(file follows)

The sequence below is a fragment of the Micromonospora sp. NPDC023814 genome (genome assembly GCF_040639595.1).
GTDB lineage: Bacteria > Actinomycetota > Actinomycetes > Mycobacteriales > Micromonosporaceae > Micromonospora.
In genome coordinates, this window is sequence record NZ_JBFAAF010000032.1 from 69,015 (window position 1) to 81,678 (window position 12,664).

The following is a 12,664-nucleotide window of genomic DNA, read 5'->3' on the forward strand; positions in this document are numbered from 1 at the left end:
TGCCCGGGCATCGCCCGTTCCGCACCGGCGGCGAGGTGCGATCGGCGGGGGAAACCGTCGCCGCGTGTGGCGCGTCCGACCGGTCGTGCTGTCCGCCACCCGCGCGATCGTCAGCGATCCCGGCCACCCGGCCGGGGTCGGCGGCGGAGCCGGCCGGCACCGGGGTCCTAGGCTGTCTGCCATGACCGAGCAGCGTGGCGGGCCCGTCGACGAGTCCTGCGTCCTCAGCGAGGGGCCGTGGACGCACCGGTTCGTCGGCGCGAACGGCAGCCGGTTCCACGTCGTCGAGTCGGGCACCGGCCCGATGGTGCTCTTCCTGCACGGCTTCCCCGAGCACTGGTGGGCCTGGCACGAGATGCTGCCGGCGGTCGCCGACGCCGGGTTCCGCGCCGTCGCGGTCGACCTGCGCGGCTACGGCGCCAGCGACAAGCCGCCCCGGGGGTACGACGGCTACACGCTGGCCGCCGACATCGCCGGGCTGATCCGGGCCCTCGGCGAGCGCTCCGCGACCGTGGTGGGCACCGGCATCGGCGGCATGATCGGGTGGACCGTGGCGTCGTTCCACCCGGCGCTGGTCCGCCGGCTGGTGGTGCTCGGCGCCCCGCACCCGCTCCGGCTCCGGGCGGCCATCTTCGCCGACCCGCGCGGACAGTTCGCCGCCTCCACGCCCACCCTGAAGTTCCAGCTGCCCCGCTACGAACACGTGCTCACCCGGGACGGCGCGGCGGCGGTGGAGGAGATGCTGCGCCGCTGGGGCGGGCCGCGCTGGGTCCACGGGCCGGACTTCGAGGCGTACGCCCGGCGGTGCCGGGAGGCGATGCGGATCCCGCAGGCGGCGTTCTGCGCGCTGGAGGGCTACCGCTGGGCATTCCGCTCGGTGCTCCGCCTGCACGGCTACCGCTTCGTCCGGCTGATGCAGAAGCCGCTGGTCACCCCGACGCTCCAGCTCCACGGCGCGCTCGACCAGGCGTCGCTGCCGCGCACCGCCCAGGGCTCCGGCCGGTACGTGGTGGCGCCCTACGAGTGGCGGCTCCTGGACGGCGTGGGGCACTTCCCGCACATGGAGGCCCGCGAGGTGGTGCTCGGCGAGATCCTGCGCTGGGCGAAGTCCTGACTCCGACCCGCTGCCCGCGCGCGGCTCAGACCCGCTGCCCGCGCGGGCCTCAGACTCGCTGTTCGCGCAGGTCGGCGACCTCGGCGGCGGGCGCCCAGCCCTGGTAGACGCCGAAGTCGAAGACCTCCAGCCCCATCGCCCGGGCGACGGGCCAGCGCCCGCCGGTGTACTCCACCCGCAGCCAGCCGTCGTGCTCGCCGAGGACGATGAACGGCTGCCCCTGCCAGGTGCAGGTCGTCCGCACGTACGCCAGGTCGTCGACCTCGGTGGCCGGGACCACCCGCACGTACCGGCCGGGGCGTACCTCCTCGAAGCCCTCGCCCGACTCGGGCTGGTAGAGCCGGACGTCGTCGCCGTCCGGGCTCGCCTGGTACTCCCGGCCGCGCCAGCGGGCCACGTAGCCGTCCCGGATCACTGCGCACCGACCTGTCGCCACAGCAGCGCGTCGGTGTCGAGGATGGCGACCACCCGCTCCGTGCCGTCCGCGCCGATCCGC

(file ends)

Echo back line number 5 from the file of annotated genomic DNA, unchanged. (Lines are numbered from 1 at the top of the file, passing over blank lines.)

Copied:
TGCCCGGGCATCGCCCGTTCCGCACCGGCGGCGAGGTGCGATCGGCGGGGGAAACCGTCGCCGCGTGTGGCGCGTCCGACCGGTCGTGCTGTCCGCCACCCGCGCGATCGTCAGCGATCCCGGCCACCCGGCCGGGGTCGGCGGCGGAGCCGGCCGGCACCGGGGTCCTAGGCTGTCTGCCATGACCGAGCAGCGTGGCGGGCCCGTCGACGAGTCCTGCGTCCTCAGCGAGGGGCCGTGGACGCACCGGTTCGTCGGCGCGAACGGCAGCCGGTTCCACGTCGTCGAGTCGGGCACCGGCCCGATGGTGCTCTTCCTGCACGGCTTCCCCGAGCACTGGTGGGCCTGGCACGAGATGCTGCCGGCGGTCGCCGACGCCGGGTTCCGCGCCGTCGCGGTCGACCTGCGCGGCTACGGCGCCAGCGACAAGCCGCCCCGGGGGTACGACGGCTACACGCTGGCCGCCGACATCGCCGGGCTGATCCGGGCCCTCGGCGAGCGCTCCGCGACCGTGGTGGGCACCGGCATCGGCGGCATGATCGGGTGGACCGTGGCGTCGTTCCACCCGGCGCTGGTCCGCCGGCTGGTGGTGCTCGGCGCCCCGCACCCGCTCCGGCTCCGGGCGGCCATCTTCGCCGACCCGCGCGGACAGTTCGCCGCCTCCACGCCCACCCTGAAGTTCCAGCTGCCCCGCTACGAACACGTGCTCACCCGGGACGGCGCGGCGGCGGTGGAGGAGATGCTGCGCCGCTGGGGCGGGCCGCGCTGGGTCCACGGGCCGGACTTCGAGGCGTACGCCCGGCGGTGCCGGGAGGCGATGCGGATCCCGCAGGCGGCGTTCTGCGCGCTGGAGGGCTACCGCTGGGCATTCCGCTCGGTGCTCCGCCTGCACGGCTACCGCTTCGTCCGGCTGATGCAGAAGCCGCTGGTCACCCCGACGCTCCAGCTCCACGGCGCGCTCGACCAGGCGTCGCTGCCGCGCACCGCCCAGGGCTCCGGCCGGTACGTGGTGGCGCCCTACGAGTGGCGGCTCCTGGACGGCGTGGGGCACTTCCCGCACATGGAGGCCCGCGAGGTGGTGCTCGGCGAGATCCTGCGCTGGGCGAAGTCCTGACTCCGACCCGCTGCCCGCGCGCGGCTCAGACCCGCTGCCCGCGCGGGCCTCAGACTCGCTGTTCGCGCAGGTCGGCGACCTCGGCGGCGGGCGCCCAGCCCTGGTAGACGCCGAAGTCGAAGACCTCCAGCCCCATCGCCCGGGCGACGGGCCAGCGCCCGCCGGTGTACTCCACCCGCAGCCAGCCGTCGTGCTCGCCGAGGACGATGAACGGCTGCCCCTGCCAGGTGCAGGTCGTCCGCACGTACGCCAGGTCGTCGACCTCGGTGGCCGGGACCACCCGCACGTACCGGCCGGGGCGTACCTCCTCGAAGCCCTCGCCCGACTCGGGCTGGTAGAGCCGGACGTCGTCGCCGTCCGGGCTCGCCTGGTACTCCCGGCCGCGCCAGCGGGCCACGTAGCCGTCCCGGATCACTGCGCACCGACCTGTCGCCACAGCAGCGCGTCGGTGTCGAGGATGGCGACCACCCGCTCCGTGCCGTCCGCGCCGATCCGC